I tested this option, and what I saw in my results is that if American institutions implement this policy, then the decline in the share of ethnic minorities would be the smallest among all class-based affirmative action. I call it the “race within class” model. If you compare this to other class-based affirmative action models that are race-neutral, this policy would result in the smallest decline in racial and ethnic diversity. There’s still a decline, because of the demography. But if we just give a little bit of an advantage to minority students, then we can increase their share a little bit.
You have criticized the concept of diversity as a motivation for an affirmative action policy. Can you elaborate on why you think diversity as a concept shouldn’t be the goal?
I’m not saying that diversity shouldn’t be the goal. I’m saying that the process, how the rationale for affirmative action changed over time, is quite interesting. Maybe we should step back for a moment and see why this rationale changed so dramatically. In the 60s, when affirmative action started, the rationale for it was reparations and equal opportunity and correcting past wrongdoings and the legacy of slavery and discrimination. But the [Regents of the University of California v. Bakke] case changed the rationale to diversity. And since the Bakke case, the only legally permissible justification is the diversity rationale. Today, when there are deliberations and oral arguments about the Fisher case, the University of Texas at Austin can’t say that they want to use affirmative action because of persistent racial inequality or because minority students don’t have the same opportunities as white students or because of discrimination.
The other thing that they can say today is that they want affirmative action because it’s good for the entire student body, which is mostly white. I think that removing the real rationale for affirmative action out of the debate basically has changed the debate to another direction. So today, we cannot even talk about the fact that there is discrimination. People kind of forgot that. It went out of the discourse, and the discourse essentially became race-neutral, because the core root of why we need racial preferences–we cannot mention it.
So I’m not saying that diversity is not important. And diversity may be a good rationale. But, you know, in the hearings last week, Chief Justice John Roberts asked specific questions about diversity–the quote is, “What unique perspective does a minority student bring to a physics class?” If the rationale for affirmative action would have been correcting discrimination or reparations for slavery, then this question is irrelevant. He would have asked, does affirmative action actually improve opportunities for minority students? That’s a completely different line of questioning.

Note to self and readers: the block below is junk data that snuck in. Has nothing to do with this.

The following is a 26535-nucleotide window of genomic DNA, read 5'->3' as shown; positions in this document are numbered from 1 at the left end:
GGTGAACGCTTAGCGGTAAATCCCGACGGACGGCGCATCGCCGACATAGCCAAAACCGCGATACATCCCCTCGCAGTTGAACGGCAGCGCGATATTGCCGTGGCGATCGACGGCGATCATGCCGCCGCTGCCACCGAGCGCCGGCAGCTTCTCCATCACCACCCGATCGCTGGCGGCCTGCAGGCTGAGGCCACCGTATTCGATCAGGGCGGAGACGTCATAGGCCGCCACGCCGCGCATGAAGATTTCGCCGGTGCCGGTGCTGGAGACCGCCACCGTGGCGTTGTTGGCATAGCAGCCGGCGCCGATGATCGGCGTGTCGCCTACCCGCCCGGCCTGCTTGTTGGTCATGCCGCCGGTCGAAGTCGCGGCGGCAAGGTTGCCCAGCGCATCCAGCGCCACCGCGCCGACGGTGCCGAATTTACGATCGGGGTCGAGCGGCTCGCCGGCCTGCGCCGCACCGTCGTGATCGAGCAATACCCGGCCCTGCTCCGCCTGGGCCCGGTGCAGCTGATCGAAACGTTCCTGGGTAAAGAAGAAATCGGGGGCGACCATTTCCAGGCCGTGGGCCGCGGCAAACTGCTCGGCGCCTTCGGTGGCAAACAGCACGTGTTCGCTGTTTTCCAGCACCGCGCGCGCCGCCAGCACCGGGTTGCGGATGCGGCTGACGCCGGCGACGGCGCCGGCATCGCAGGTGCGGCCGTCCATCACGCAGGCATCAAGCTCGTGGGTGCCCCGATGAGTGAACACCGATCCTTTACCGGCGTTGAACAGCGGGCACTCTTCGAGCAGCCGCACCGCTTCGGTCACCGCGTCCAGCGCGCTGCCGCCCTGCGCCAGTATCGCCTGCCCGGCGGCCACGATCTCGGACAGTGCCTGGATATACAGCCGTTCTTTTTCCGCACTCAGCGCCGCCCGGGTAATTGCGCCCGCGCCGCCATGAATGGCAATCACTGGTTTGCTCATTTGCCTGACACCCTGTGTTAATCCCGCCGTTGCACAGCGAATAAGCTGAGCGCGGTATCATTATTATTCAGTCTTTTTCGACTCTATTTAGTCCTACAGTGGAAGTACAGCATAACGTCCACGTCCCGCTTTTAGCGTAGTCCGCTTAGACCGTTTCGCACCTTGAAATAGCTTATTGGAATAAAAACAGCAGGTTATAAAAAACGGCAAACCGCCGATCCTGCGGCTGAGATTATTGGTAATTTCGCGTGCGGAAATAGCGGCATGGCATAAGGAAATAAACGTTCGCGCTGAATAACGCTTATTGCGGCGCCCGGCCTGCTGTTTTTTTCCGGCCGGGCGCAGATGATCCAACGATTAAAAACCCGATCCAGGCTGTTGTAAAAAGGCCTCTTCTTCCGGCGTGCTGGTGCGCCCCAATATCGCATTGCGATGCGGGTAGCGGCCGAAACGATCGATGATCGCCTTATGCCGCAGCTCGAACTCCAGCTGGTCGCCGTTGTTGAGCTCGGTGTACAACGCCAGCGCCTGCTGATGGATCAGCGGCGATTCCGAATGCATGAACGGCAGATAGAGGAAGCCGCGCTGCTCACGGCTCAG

Should affirmative action in Israel be more race-conscious?
I think that would be a mistake. I think that this program is actually very good, and I think that it saves Arabs from being stigmatized at the universities. We have the same problem in the U.S. I don’t think that the situation is actually very different. But I think that in Israel, because of the national antagonism, I think we’re better off having the race-neutral program. Not to mention that we already have it, and it’s working very well.
In the U.S., the situation is different, because right now we have a race-based program, and we are accustomed to a certain level of minorities at elite institutions. And in the U.S., you don’t have the same kind of natural antagonism against blacks and Hispanics.
I think some people might disagree with that assessment.
I think it’s not on the same level, because the reasons for it are different. The animosity is based on different root causes than in the U.S.
Generally speaking, should we be aspiring to race neutrality in the college admissions process?
I don’t think it should be a goal. I think that we should judge it by the situation. There is no one solution. I think every society has different complexities, and we should consider them when we think about solutions. I treat race and ethnicity like I treat socioeconomic status. This is why I think we should start thinking about hybrid design, and not focus on rigid prototypes. When we say race-based or class-based or race-neutral or race-sensitive, we’re talking about very rigid prototypes. And I want to keep flexibility when we’re thinking about a solution.
This interview has been edited for length and clarity.